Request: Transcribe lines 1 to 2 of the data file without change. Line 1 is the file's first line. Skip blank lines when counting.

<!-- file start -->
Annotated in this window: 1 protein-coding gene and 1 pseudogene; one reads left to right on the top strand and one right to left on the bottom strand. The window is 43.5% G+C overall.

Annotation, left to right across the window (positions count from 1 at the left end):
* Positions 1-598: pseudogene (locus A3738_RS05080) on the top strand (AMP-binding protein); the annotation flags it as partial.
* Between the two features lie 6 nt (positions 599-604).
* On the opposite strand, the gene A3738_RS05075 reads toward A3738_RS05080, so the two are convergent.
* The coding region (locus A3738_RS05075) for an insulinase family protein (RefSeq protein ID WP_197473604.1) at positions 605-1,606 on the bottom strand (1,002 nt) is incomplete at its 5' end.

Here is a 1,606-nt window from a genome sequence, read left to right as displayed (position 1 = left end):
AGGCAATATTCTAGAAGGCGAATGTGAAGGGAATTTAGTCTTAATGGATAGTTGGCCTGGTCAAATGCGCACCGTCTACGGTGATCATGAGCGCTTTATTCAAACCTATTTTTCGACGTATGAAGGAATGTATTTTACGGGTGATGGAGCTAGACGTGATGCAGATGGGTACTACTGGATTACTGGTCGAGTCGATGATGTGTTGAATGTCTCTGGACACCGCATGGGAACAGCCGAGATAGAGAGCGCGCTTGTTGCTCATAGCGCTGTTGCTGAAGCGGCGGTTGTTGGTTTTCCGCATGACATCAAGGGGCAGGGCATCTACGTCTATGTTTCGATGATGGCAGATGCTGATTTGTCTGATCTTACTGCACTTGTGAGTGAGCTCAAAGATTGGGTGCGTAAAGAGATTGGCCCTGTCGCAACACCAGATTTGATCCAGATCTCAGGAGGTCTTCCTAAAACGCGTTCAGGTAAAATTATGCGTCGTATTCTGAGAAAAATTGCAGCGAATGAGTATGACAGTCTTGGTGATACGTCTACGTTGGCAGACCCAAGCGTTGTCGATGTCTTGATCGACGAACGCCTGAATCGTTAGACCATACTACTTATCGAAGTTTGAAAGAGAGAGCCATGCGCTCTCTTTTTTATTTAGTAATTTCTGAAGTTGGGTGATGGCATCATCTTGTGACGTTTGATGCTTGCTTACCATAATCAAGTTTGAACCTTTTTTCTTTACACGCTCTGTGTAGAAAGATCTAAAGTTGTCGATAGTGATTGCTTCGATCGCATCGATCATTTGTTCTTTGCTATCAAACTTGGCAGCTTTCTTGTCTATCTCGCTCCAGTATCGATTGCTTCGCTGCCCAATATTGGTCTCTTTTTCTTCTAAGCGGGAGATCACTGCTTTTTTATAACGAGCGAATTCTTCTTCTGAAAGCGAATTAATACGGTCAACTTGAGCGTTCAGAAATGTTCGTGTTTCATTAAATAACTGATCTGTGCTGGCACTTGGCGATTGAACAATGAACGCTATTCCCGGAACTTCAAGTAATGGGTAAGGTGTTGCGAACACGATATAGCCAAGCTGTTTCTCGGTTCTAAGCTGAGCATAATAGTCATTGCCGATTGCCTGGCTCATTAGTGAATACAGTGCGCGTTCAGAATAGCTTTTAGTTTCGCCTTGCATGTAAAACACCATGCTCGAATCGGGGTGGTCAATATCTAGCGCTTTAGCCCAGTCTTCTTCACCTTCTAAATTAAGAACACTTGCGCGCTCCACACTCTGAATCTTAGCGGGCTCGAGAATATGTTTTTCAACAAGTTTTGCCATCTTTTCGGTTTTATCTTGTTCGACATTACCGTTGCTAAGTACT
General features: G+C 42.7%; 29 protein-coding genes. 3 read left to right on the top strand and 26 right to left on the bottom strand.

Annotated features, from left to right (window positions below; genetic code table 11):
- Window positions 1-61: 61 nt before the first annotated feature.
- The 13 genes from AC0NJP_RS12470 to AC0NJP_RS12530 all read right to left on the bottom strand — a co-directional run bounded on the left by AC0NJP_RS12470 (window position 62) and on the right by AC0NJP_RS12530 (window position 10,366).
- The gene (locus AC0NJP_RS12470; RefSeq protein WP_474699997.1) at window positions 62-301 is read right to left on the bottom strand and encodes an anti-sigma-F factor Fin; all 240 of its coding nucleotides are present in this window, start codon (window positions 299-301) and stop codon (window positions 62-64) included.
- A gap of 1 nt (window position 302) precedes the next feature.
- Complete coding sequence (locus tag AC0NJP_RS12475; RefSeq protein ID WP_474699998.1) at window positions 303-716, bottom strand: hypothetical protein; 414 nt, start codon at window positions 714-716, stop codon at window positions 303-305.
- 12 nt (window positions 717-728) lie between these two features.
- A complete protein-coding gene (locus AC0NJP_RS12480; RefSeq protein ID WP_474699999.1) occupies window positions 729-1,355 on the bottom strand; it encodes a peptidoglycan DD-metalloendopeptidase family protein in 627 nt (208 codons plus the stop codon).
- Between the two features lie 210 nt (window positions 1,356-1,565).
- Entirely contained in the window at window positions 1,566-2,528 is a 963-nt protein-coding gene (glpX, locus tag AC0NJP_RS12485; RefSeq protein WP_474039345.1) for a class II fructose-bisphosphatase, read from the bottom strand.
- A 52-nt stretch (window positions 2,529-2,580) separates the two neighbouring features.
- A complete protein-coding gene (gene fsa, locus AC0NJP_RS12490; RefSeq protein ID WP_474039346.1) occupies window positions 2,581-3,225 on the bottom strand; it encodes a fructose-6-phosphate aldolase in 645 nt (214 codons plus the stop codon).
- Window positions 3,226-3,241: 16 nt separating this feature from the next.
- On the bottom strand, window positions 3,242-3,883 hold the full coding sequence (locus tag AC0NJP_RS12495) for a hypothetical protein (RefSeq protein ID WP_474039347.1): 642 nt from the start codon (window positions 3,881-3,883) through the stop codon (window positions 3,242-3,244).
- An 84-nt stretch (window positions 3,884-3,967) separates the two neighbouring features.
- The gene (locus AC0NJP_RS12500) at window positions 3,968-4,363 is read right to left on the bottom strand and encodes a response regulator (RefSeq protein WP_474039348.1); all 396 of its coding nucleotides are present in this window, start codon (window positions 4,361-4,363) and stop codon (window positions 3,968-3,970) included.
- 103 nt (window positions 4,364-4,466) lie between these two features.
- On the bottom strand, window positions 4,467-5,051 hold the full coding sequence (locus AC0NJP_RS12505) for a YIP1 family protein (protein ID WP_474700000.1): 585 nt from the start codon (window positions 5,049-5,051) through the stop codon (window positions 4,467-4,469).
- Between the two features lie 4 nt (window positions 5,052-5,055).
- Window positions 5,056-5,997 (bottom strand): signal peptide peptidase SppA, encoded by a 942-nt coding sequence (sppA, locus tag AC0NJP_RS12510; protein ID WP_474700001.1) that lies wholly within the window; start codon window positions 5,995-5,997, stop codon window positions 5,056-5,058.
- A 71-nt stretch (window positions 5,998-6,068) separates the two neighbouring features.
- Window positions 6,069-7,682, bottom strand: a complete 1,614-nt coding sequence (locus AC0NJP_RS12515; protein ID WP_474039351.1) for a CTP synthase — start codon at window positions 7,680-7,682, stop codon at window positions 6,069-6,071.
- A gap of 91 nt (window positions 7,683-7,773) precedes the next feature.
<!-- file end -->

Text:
Annotated in this window: 1 protein-coding gene and 1 pseudogene; one reads left to right on the top strand and one right to left on the bottom strand. The window is 43.5% G+C overall.

Annotation, left to right across the window (positions count from 1 at the left end):